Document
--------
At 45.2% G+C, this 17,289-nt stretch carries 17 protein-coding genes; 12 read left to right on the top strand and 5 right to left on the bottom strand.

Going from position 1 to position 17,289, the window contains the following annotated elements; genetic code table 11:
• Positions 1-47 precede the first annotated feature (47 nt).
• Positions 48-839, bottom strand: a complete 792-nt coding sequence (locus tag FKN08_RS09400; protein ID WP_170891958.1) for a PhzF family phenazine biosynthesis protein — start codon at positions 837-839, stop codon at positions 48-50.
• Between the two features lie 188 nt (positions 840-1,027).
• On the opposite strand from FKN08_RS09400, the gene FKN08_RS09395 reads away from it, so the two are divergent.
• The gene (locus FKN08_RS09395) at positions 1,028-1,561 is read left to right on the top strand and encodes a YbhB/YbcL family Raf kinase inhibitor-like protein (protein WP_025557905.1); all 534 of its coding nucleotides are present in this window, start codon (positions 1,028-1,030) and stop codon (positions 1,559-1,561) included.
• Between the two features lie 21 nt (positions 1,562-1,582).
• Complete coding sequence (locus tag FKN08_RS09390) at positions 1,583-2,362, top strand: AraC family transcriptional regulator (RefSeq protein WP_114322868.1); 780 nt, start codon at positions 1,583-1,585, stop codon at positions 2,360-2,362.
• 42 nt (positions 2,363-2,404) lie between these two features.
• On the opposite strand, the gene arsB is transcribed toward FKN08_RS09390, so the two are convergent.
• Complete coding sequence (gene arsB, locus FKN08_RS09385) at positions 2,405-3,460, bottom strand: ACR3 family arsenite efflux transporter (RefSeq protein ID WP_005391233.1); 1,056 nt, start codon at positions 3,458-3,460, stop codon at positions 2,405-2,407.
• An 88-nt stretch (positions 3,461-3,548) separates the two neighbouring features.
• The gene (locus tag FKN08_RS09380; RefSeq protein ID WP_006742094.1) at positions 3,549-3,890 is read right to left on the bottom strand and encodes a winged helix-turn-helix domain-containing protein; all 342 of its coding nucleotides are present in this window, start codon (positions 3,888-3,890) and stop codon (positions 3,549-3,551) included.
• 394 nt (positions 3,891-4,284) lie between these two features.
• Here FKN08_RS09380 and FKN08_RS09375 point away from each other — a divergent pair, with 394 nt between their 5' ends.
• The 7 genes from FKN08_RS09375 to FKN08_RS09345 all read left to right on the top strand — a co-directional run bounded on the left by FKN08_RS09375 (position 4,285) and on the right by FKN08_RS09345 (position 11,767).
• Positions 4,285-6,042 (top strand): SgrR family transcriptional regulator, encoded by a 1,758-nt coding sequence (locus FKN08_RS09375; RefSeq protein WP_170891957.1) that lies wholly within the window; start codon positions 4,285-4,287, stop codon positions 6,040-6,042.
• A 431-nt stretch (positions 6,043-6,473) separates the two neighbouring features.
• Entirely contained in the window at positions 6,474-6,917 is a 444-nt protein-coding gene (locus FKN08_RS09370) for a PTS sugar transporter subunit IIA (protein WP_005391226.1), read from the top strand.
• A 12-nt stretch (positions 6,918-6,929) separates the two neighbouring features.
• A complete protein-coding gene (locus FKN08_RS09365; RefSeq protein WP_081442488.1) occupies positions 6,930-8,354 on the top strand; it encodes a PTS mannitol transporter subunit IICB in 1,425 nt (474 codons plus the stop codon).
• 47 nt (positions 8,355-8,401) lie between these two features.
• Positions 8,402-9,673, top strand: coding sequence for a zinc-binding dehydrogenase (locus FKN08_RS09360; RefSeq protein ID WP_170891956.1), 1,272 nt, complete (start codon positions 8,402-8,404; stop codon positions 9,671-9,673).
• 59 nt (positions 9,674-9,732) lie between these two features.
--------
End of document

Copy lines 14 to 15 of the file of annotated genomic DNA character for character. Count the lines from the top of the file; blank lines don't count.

• The gene (locus tag FKN08_RS09380; RefSeq protein ID WP_006742094.1) at positions 3,549-3,890 is read right to left on the bottom strand and encodes a winged helix-turn-helix domain-containing protein; all 342 of its coding nucleotides are present in this window, start codon (positions 3,888-3,890) and stop codon (positions 3,549-3,551) included.
• 394 nt (positions 3,891-4,284) lie between these two features.